How the Race to Dubai Works

The Race to Dubai ranks players on their performances over the course of 12 months, and it all builds up to the DP World Tour Championship at the Jumeirah Golf Estates in Dubai in November, where the overall winner is decided.

In its current form, the Race to Dubai comprises a large number of tournaments, 45 in 2016, which are held in countries across the world due to the increasing popularity of the European Tour. The race typically begins late in the previous calendar year, for example the 2016 schedule started with the Alfred Dunhill Championship in November 2015.

Tournaments are weighted differently, according to their level of prestige and rankings importance, and the bigger events like Majors attract the strongest fields so the rewards are greater. The higher a player finishes on a tournament leaderboard, the more they earn, and the amount of prize money won is then converted to ranking points towards the Race to Dubai.

The Race to Dubai features many of the world’s top golfers and is not just restricted to players from Europe. While the US PGA Tour is the destination of choice for most Americans, a lot of the best golfers from the rest of the planet will gravitate towards the events run by the European Tour and the chance to finish first in the Race to Dubai.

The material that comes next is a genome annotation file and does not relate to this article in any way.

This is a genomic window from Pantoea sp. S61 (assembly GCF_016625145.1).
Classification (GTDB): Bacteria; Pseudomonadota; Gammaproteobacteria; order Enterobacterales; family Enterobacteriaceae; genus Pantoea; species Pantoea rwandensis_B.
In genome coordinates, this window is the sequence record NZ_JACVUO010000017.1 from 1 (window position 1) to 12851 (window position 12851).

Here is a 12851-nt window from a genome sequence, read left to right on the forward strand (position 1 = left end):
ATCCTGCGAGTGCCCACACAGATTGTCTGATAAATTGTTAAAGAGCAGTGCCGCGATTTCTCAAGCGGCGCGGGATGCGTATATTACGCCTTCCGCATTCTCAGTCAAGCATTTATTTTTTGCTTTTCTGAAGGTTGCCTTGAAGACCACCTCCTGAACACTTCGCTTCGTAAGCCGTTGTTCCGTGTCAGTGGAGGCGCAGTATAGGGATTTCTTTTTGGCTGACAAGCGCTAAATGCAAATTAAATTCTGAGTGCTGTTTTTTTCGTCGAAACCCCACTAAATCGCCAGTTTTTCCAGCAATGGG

The Race to Dubai concludes with a final series of three big tournaments at the end of the season. The Turkish Airlines Open and Nedbank Golf Challenge offer players the chance to secure places in the top 60 of the rankings, who go on to qualify for the season-ending DP World Tour Championship in Dubai.

Rory McIlroy is the most successful player in Race to Dubai history since the rebranded competition replaced the Order of Merit, as the only man to have won on three occasions. A separate award, known as the Golfer of the Year, is also named at the end of the season by a panel of judges and does not have to be the player that topped the money list.